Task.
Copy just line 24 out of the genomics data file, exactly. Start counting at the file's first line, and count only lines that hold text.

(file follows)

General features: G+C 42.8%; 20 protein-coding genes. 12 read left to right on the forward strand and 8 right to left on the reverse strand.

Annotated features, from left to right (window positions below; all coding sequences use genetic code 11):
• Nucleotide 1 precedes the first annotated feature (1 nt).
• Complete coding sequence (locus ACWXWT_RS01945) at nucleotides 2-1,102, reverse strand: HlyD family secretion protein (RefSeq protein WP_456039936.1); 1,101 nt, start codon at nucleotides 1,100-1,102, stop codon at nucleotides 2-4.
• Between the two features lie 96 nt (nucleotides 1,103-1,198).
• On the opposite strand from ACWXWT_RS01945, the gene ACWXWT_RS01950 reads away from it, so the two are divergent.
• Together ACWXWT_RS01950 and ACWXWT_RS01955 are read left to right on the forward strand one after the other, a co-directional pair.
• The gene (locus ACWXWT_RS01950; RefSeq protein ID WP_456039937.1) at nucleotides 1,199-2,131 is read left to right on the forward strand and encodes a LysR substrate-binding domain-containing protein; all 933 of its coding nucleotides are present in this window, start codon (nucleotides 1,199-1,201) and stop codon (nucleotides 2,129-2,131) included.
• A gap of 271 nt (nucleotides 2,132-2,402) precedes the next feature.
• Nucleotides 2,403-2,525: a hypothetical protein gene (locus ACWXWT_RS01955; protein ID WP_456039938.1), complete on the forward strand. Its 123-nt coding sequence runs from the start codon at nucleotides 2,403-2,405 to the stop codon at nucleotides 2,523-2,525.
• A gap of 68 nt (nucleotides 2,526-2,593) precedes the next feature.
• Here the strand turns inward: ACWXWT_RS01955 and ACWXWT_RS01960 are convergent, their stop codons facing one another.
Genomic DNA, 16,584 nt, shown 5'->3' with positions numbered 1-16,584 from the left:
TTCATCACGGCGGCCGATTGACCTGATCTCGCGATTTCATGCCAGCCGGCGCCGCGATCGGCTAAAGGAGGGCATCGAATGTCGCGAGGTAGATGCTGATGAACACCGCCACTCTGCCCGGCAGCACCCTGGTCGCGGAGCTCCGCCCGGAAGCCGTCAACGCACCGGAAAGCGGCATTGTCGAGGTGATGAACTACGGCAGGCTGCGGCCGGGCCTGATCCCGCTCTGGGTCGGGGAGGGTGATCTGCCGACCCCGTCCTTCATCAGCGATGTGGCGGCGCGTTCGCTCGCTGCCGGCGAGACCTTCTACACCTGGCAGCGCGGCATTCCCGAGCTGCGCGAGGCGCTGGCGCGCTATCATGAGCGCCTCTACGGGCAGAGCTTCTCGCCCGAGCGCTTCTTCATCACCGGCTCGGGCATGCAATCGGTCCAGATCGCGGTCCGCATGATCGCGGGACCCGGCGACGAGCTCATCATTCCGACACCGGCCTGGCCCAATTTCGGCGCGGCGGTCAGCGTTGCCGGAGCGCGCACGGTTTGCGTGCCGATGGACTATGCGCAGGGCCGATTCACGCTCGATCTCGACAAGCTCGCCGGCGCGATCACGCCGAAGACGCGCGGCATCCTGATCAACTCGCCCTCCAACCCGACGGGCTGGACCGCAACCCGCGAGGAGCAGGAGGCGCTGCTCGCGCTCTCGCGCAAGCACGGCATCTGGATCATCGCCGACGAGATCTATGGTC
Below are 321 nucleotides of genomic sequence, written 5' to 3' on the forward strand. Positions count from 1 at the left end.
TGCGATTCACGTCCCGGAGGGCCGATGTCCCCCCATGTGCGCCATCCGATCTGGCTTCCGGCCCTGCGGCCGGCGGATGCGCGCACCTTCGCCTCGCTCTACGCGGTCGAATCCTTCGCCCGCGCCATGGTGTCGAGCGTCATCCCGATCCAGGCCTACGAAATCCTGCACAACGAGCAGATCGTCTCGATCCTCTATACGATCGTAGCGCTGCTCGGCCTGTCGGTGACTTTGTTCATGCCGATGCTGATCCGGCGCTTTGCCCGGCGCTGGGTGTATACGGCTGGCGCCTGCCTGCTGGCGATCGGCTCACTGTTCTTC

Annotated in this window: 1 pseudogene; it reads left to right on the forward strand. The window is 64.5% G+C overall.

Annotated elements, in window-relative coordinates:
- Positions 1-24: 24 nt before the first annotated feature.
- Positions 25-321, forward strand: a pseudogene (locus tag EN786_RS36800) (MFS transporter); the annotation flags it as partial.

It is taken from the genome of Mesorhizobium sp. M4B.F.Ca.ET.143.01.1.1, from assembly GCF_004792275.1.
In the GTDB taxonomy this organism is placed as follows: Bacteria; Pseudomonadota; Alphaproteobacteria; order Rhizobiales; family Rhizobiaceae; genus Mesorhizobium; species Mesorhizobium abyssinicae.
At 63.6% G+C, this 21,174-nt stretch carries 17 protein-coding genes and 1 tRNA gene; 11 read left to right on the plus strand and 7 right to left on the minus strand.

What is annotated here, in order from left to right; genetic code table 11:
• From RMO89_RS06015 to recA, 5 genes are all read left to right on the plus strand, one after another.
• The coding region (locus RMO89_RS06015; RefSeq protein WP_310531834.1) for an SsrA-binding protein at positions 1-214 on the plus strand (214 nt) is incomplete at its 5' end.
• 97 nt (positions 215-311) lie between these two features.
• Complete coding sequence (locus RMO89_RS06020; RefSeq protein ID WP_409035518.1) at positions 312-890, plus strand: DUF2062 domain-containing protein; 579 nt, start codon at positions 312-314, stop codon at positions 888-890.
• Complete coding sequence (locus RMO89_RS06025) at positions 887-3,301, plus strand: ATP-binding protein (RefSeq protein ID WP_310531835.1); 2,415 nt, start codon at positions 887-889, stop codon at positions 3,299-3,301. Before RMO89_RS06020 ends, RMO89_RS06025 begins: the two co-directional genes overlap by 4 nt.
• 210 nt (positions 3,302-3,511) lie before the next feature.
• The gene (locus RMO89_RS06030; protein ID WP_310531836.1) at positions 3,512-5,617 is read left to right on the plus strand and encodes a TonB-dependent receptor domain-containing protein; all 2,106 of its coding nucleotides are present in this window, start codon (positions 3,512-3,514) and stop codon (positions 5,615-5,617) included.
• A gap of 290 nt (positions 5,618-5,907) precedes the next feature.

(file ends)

What is annotated here, in order from left to right; genetic code table 11: